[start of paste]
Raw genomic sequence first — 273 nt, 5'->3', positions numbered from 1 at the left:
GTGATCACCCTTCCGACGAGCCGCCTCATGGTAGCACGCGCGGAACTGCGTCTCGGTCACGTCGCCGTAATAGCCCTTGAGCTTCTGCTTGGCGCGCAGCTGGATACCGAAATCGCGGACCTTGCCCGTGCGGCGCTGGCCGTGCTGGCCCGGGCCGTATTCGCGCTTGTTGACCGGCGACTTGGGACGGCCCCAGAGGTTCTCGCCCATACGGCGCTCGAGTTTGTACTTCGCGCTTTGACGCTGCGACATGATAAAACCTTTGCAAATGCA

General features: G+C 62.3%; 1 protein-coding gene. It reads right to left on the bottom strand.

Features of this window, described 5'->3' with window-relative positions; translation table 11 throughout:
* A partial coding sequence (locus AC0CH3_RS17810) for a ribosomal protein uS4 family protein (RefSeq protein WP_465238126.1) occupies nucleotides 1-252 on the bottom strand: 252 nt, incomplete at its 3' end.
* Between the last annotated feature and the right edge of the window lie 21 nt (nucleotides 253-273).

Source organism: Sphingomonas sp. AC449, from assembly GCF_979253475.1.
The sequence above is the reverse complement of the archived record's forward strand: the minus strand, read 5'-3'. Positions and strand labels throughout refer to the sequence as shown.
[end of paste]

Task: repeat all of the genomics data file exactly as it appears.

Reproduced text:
Raw genomic sequence first — 273 nt, 5'->3', positions numbered from 1 at the left:
GTGATCACCCTTCCGACGAGCCGCCTCATGGTAGCACGCGCGGAACTGCGTCTCGGTCACGTCGCCGTAATAGCCCTTGAGCTTCTGCTTGGCGCGCAGCTGGATACCGAAATCGCGGACCTTGCCCGTGCGGCGCTGGCCGTGCTGGCCCGGGCCGTATTCGCGCTTGTTGACCGGCGACTTGGGACGGCCCCAGAGGTTCTCGCCCATACGGCGCTCGAGTTTGTACTTCGCGCTTTGACGCTGCGACATGATAAAACCTTTGCAAATGCA

General features: G+C 62.3%; 1 protein-coding gene. It reads right to left on the bottom strand.

Features of this window, described 5'->3' with window-relative positions; translation table 11 throughout:
* A partial coding sequence (locus AC0CH3_RS17810) for a ribosomal protein uS4 family protein (RefSeq protein WP_465238126.1) occupies nucleotides 1-252 on the bottom strand: 252 nt, incomplete at its 3' end.
* Between the last annotated feature and the right edge of the window lie 21 nt (nucleotides 253-273).

Source organism: Sphingomonas sp. AC449, from assembly GCF_979253475.1.
The sequence above is the reverse complement of the archived record's forward strand: the minus strand, read 5'-3'. Positions and strand labels throughout refer to the sequence as shown.